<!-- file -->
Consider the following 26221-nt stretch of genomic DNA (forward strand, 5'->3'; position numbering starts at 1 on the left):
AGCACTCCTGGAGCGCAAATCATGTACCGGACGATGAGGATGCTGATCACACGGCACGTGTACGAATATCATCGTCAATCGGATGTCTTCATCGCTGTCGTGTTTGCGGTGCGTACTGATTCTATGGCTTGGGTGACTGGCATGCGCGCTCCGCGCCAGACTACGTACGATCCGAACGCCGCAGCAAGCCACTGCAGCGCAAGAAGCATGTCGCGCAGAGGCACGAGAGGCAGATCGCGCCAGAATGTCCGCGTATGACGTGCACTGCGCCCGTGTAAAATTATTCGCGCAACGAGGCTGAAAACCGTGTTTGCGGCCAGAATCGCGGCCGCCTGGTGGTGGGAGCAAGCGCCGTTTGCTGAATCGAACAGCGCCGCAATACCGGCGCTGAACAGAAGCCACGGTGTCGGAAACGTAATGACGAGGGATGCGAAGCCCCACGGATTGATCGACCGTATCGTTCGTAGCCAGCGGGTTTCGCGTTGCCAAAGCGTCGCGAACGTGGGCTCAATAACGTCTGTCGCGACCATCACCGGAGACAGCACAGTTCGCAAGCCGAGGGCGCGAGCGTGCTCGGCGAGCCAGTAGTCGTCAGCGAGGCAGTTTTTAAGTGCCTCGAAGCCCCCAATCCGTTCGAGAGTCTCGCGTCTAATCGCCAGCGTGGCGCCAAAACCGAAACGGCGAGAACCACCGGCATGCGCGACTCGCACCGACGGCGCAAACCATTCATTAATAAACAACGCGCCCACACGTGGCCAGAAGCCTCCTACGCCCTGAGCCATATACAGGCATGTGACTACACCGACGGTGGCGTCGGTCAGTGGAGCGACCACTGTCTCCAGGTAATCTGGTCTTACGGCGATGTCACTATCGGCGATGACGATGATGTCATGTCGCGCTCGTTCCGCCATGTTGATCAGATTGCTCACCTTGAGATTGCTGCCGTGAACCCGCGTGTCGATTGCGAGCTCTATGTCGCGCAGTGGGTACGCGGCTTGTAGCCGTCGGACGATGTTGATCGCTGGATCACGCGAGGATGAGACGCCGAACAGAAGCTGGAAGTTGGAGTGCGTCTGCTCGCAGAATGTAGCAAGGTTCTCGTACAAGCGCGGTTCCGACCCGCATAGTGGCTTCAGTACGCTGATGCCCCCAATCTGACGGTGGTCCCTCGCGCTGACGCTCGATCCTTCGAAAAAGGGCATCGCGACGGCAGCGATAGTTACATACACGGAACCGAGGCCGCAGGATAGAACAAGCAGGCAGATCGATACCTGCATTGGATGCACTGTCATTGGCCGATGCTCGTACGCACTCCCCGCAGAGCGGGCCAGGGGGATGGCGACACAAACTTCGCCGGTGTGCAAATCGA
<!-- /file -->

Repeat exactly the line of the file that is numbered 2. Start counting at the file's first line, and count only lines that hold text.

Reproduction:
AGCACTCCTGGAGCGCAAATCATGTACCGGACGATGAGGATGCTGATCACACGGCACGTGTACGAATATCATCGTCAATCGGATGTCTTCATCGCTGTCGTGTTTGCGGTGCGTACTGATTCTATGGCTTGGGTGACTGGCATGCGCGCTCCGCGCCAGACTACGTACGATCCGAACGCCGCAGCAAGCCACTGCAGCGCAAGAAGCATGTCGCGCAGAGGCACGAGAGGCAGATCGCGCCAGAATGTCCGCGTATGACGTGCACTGCGCCCGTGTAAAATTATTCGCGCAACGAGGCTGAAAACCGTGTTTGCGGCCAGAATCGCGGCCGCCTGGTGGTGGGAGCAAGCGCCGTTTGCTGAATCGAACAGCGCCGCAATACCGGCGCTGAACAGAAGCCACGGTGTCGGAAACGTAATGACGAGGGATGCGAAGCCCCACGGATTGATCGACCGTATCGTTCGTAGCCAGCGGGTTTCGCGTTGCCAAAGCGTCGCGAACGTGGGCTCAATAACGTCTGTCGCGACCATCACCGGAGACAGCACAGTTCGCAAGCCGAGGGCGCGAGCGTGCTCGGCGAGCCAGTAGTCGTCAGCGAGGCAGTTTTTAAGTGCCTCGAAGCCCCCAATCCGTTCGAGAGTCTCGCGTCTAATCGCCAGCGTGGCGCCAAAACCGAAACGGCGAGAACCACCGGCATGCGCGACTCGCACCGACGGCGCAAACCATTCATTAATAAACAACGCGCCCACACGTGGCCAGAAGCCTCCTACGCCCTGAGCCATATACAGGCATGTGACTACACCGACGGTGGCGTCGGTCAGTGGAGCGACCACTGTCTCCAGGTAATCTGGTCTTACGGCGATGTCACTATCGGCGATGACGATGATGTCATGTCGCGCTCGTTCCGCCATGTTGATCAGATTGCTCACCTTGAGATTGCTGCCGTGAACCCGCGTGTCGATTGCGAGCTCTATGTCGCGCAGTGGGTACGCGGCTTGTAGCCGTCGGACGATGTTGATCGCTGGATCACGCGAGGATGAGACGCCGAACAGAAGCTGGAAGTTGGAGTGCGTCTGCTCGCAGAATGTAGCAAGGTTCTCGTACAAGCGCGGTTCCGACCCGCATAGTGGCTTCAGTACGCTGATGCCCCCAATCTGACGGTGGTCCCTCGCGCTGACGCTCGATCCTTCGAAAAAGGGCATCGCGACGGCAGCGATAGTTACATACACGGAACCGAGGCCGCAGGATAGAACAAGCAGGCAGATCGATACCTGCATTGGATGCACTGTCATTGGCCGATGCTCGTACGCACTCCCCGCAGAGCGGGCCAGGGGGATGGCGACACAAACTTCGCCGGTGTGCAAATCGA